O’Leary expected major companies, including those in the financial services sector, to decide on relocating from the U.K. after Christmas. Businesses were hoping to have had some clarity by now about the likely final shape of the Brexit agreement, and cannot afford to put off their decisions, he said. “The loss of foreign direct investment on top of a falling pound and on top of inflation might concentrate the mind.” In the past year and a half, the pound has lost more than 22% against the euro.

Politically Shaky

To be sure, nobody expected the going to be smooth, given the thorny issues involved. “Brexit negotiations are difficult because there is no precedent and because neither party is really convinced that Brexit should happen,” said Guillen. Added Egan: “We always expected this process to be difficult. This is a negotiation.” All the same, Europe is running out of patience, she suggested. “Europe is also moving on; they’ve got other issues that they want to deal with beyond Brexit.”

It does not help that May’s government is on “very weak” ground, as Guillen noted. “The Conservative Party is divided, and a resurgent Labour Party under [Jeremy] Corbyn is using the Brexit crisis as a way to boost its electoral chances. Moreover, May has agreed to have a vote in Parliament about any deal.” In the snap elections May had called in June, the Conservative Party fell short of a majority, while the Labour Party significantly improved its tally.

The May government has been shaky also because it recently lost two ministers and may lose more because of unrelated scandals. Damian Green, the first secretary of state, faces a probe after police allegedly found pornography on his work computer during a raid in 2008. Green has denied the allegations and termed them “unscrupulous character assassination,” but it has shaken the government. “Theresa May does not look like she’s in control of the process and so the crisis of governance is part of the problem,” said Egan. Added O’Leary: “She’s a dead woman walking. The only question is when she falls. She’s very lucky. Her conspirators are totally incompetent.”

Questions over Credibility

O’Leary felt the Conservative Party is overconfident as well. “We’re dealing with a world in which Conservative fantasies about their bargaining power have yet to be fully confronted with reality,” he said. He expected a turning point at the next round of talks with the E.U. in December. He said the E.U. could insist on a settlement hammered out by the fall of next year, in good time before the European parliamentary elections in May 2019. “Time is very much running out for the Conservatives.”

Alongside battling those domestic troubles, May’s government does not seem to have a winning strategy for the Brexit negotiations. “Are the negotiations going to lead to the U.K. fully leaving the Customs Union and the single market, and refusing to accept jurisdiction [of] the Court of Justice of the European Union?” O’Leary asked. “If that’s the case, then there isn’t going to be any successful settlement of any kind.”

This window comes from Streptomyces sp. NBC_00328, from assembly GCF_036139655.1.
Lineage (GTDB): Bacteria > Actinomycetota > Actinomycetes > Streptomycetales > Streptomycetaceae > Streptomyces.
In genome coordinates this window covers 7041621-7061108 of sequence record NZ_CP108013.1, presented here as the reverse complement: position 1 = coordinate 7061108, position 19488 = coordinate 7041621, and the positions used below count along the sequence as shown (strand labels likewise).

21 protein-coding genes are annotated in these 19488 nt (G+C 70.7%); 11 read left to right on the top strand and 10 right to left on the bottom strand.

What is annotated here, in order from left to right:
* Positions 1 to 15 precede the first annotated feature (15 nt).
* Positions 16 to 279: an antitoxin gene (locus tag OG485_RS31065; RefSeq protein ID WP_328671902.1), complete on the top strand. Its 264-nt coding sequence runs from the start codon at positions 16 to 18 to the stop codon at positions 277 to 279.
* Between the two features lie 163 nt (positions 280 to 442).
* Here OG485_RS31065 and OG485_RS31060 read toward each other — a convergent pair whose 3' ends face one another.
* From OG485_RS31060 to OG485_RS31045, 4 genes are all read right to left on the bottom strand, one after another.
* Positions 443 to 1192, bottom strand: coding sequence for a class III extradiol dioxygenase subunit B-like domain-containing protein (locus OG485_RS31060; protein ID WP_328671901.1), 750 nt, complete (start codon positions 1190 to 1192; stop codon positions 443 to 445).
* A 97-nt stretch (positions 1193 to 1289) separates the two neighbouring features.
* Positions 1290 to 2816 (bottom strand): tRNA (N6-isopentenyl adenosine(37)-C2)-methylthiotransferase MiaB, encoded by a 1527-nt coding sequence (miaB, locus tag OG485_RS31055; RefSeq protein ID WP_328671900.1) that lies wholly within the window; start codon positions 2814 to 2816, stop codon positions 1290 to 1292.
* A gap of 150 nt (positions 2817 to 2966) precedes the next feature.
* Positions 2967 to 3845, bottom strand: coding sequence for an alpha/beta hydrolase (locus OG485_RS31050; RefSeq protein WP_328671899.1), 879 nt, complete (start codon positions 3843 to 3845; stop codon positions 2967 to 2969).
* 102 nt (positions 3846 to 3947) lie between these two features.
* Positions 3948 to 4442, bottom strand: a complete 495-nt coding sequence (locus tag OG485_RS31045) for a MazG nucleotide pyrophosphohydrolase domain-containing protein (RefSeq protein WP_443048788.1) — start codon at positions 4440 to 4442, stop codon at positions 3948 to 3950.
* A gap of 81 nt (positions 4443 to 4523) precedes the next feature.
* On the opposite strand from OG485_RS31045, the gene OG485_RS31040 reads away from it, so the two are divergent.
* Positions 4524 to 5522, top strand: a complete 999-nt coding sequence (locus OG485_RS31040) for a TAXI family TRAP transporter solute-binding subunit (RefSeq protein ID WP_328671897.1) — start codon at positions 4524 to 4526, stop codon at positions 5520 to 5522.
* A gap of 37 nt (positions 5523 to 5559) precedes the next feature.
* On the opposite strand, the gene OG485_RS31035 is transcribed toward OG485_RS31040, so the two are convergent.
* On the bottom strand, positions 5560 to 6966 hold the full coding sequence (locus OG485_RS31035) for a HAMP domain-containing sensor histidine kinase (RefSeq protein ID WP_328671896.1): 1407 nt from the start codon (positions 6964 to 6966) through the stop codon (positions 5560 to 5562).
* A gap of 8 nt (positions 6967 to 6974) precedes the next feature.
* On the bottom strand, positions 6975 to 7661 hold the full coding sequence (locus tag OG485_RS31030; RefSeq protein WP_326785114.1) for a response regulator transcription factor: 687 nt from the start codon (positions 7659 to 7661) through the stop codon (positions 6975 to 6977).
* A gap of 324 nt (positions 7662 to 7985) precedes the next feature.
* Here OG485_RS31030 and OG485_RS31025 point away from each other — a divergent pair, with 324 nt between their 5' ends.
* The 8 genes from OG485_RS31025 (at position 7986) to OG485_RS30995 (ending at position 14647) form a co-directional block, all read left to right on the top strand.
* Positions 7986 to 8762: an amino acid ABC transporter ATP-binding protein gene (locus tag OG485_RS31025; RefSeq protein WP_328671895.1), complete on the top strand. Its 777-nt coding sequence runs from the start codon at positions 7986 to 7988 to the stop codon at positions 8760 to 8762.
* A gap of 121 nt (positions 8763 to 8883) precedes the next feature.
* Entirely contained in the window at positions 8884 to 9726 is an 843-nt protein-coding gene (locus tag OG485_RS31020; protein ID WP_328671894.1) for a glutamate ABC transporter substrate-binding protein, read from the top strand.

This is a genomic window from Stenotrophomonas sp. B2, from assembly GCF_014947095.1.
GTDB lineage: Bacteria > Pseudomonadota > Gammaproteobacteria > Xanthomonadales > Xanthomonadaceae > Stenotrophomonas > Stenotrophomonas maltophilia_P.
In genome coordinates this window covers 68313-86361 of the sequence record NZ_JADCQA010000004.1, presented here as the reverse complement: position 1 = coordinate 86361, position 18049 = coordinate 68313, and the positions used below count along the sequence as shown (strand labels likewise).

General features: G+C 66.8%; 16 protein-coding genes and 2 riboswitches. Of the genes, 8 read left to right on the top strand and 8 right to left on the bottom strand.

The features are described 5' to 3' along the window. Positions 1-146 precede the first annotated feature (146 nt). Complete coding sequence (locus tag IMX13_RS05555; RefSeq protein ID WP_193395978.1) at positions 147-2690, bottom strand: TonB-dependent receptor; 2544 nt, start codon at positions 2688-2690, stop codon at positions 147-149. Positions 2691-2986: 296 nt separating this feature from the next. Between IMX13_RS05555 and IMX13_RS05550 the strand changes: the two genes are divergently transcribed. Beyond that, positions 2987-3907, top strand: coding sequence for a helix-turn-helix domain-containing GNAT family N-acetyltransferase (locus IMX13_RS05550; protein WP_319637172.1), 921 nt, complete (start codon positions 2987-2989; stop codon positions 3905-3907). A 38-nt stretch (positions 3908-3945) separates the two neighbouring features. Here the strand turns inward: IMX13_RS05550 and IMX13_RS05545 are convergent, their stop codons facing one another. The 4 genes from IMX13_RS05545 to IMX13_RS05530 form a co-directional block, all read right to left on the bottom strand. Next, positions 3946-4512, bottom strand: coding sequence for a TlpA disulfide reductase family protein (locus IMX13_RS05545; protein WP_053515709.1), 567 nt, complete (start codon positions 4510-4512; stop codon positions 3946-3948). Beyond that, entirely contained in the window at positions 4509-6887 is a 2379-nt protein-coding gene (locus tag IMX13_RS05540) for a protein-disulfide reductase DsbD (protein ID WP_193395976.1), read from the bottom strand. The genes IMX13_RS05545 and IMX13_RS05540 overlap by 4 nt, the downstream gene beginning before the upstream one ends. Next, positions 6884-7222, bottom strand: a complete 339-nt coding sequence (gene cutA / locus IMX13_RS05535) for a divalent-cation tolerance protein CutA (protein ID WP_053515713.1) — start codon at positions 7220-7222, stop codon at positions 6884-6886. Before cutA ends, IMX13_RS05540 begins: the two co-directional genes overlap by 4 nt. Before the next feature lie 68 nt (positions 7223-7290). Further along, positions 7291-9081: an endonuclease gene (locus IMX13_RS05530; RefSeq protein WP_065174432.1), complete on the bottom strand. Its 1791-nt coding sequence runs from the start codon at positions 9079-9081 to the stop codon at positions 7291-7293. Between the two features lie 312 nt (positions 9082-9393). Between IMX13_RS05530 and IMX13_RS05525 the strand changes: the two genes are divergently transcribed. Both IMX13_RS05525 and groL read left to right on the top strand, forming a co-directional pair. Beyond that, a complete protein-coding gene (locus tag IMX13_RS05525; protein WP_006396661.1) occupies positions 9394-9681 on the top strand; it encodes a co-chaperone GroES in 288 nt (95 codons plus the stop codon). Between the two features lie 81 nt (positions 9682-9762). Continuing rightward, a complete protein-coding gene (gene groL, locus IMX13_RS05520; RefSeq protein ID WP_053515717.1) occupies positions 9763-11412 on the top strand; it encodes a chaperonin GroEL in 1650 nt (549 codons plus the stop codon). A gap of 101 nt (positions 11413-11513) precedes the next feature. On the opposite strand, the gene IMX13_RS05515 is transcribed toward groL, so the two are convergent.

O’Leary said the U.K. has difficulty striking a credible treaty with the E.U.-27 (the remaining members in the E.U.) because its own credentials are questionable. “The U.K. … has the ability to repudiate treaties,” he said. “If a treaty is made with the E.U.-27, what is the credible commitment that the U.K. can make that it will abide by that treaty?” In the light of that, he said it is “absolutely vital” that the U.K. agrees to adjudication by the Court of Justice of the European Union, because that ensures the U.K. would suffer “a significant penalty, were it to break its treaty obligations.”

“Any outcome is possible: from a reasonable deal for Brexit all the way to the U.K. cancelling Brexit and remaining in the E.U.”–Mauro Guillen

Likely Outcomes

O’Leary saw two possible outcomes. “One is the U.K. simply leaves the E.U. on the appointed hour without any agreement at all, and without paying its bills,” he said. That outcome could create “serious difficulties for the U.K. and Ireland, but less so for the E.U.-27 who could absorb the shock quite easily,” he added.

The second likelihood, O’Leary said, is of a “last minute transitional deal which keeps the U.K. inside the single market and the Customs Union, while they agree to continue negotiating.” That outcome could prove to be “a sticky position” for the Conservative government to be in, “because they wouldn’t really be out — they’d be pretending to be out,” he added. In that scenario, the U.K. would have no say over the regulatory structure in the period ahead and it will not be able to negotiate trade deals with other countries, he pointed out.

“The fantasy of the U.K. is also that they going to get what we call a bespoke deal — like pick-and-mix sweets,” said Egan. However, the European side wants it to be a clear-cut deal — “It’s either you’re in it or you’re out,” she noted. Europe’s concerns are also that Britain’s exit might trigger “a real regulatory race to the bottom,” where the U.K. might strike more favorable trade deals with countries outside the E.U.

With so much uncertainty, “it is nearly impossible to predict what might happen,” said Guillen. “Any outcome is possible: from a reasonable deal for Brexit all the way to the U.K. cancelling Brexit and remaining in the E.U.”